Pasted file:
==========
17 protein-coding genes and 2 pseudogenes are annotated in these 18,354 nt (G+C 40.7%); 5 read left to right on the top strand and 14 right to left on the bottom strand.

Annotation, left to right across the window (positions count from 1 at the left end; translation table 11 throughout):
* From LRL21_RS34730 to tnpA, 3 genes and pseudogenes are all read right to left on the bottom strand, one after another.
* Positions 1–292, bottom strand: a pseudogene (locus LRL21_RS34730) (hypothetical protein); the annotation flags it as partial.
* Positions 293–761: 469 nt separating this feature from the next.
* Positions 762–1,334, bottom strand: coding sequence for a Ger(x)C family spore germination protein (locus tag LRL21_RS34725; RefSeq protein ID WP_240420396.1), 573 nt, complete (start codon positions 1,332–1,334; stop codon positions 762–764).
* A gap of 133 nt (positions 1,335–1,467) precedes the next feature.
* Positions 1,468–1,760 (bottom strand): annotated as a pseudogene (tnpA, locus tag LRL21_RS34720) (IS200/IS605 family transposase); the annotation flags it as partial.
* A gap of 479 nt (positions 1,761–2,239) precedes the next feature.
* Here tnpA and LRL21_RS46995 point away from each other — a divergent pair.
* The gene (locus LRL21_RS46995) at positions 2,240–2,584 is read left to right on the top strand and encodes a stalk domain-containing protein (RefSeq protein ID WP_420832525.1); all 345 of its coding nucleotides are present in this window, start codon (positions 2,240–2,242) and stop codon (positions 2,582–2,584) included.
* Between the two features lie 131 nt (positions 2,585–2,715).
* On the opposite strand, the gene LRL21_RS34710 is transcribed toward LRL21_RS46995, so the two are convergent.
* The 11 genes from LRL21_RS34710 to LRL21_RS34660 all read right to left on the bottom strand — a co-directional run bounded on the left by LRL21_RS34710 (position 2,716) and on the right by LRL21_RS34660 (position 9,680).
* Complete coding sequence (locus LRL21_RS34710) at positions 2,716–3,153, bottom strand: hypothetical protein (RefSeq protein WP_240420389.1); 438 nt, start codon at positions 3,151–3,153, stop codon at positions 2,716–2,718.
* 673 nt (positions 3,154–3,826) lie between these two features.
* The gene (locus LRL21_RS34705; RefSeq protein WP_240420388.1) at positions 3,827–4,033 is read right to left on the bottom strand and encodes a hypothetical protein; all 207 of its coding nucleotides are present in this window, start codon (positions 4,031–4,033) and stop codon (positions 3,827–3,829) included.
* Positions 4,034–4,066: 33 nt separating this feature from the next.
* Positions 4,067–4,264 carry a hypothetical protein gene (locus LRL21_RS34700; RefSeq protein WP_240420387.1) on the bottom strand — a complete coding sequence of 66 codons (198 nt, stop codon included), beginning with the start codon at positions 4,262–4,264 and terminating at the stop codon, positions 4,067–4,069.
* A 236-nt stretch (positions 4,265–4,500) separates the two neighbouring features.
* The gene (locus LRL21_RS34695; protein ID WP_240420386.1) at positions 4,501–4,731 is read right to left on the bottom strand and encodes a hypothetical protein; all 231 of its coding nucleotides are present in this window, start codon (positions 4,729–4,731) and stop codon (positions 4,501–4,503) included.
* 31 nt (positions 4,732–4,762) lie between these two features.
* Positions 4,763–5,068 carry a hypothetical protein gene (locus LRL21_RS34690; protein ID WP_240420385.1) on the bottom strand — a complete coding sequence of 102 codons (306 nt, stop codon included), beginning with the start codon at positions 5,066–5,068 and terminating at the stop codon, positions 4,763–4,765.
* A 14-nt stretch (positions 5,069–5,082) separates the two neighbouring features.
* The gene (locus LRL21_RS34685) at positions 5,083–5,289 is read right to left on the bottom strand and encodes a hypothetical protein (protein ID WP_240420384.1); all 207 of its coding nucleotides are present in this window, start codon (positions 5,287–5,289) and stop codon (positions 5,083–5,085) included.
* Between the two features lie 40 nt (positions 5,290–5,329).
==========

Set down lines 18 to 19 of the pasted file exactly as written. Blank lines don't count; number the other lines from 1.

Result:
* Positions 4,034–4,066: 33 nt separating this feature from the next.
* Positions 4,067–4,264 carry a hypothetical protein gene (locus LRL21_RS34700; RefSeq protein WP_240420387.1) on the bottom strand — a complete coding sequence of 66 codons (198 nt, stop codon included), beginning with the start codon at positions 4,262–4,264 and terminating at the stop codon, positions 4,067–4,069.